Thin ice warning in Winnipeg

Everyone loves snow days and beautiful weather the winter brings. But sometimes too much snow can bring some problems like difficult driving conditions and power outages. The winter forecast for Canada shows different temperatures and not as much snow, as it was last year.

Based on the North American Ensemble Forecast System's values (NAEFS), Hasell said, "Looking at the values for the sixth of March to the 13th of March most models are pointing to below normal temperatures continuing at least in southern Manitoba. That doesn't mean extreme cold necessarily but it does mean below normal."

Warning Preparedness Meteorologist with Environment Canada, Natalie Hasell said after this week and the weekend of cold temperatures, we'll see a very slow, gradual increase in temperatures. "We probably won't be in extreme cold conditions for too long starting next week but we're not going to be near normal anytime soon, It looks like a good chunk of March is going to remain in the below normal trend."

The City of Winnipeg is warming that ice on the city's retention ponds is not safe. We talked to Mark Reshaur, Assistant Chief with the Winnipeg fire and paramedics about the thin ice warning in Winnipeg. "We need to be watching out for all the ice, we need to stay off the creeks, we need to stay off the rivers and we need to stay off the retention ponds."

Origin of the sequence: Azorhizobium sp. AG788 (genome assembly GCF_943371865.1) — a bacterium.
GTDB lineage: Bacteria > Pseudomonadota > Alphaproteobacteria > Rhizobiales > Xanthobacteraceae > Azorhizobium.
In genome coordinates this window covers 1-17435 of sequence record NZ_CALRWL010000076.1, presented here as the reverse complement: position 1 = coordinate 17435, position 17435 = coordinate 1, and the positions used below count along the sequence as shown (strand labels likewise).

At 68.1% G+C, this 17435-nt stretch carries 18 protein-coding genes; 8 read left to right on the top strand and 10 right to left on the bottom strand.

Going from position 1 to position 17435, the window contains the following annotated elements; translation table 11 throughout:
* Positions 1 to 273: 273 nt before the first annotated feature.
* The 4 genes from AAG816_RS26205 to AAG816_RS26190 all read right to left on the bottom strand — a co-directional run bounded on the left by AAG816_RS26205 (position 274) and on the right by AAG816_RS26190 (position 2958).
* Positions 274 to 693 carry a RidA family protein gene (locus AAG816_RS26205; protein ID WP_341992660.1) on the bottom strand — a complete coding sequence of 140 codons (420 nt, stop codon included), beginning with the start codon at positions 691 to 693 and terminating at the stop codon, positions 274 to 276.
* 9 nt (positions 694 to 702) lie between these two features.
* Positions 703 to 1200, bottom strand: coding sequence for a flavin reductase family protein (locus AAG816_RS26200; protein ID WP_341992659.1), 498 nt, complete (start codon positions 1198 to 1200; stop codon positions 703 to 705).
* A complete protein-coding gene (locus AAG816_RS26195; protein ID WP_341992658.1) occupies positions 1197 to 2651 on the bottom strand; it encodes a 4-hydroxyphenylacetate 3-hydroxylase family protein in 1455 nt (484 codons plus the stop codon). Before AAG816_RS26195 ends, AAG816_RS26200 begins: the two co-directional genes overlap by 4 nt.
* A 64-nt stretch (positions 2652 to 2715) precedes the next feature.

As spring approaches it is important to recognize the longer days and sunshine is melting all the ice in around the city. Reshaur explained the thin ice warning is actually in effect year-round for retention ponds as the ice conditions are not routinely monitored. Reshaur says the city recommends people to stay off of retention ponds year round.

For Winnipeggers, the cold isn’t going away any time soon. Forecasts are calling for temperatures in the -20 to -30 C ranges for at least a week, and long-range models from Environment and Climate Change Canada indicates temperatures are likely to stay below normal until nearly the middle of March.

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thin ice Environment Canada Mark Reshaur
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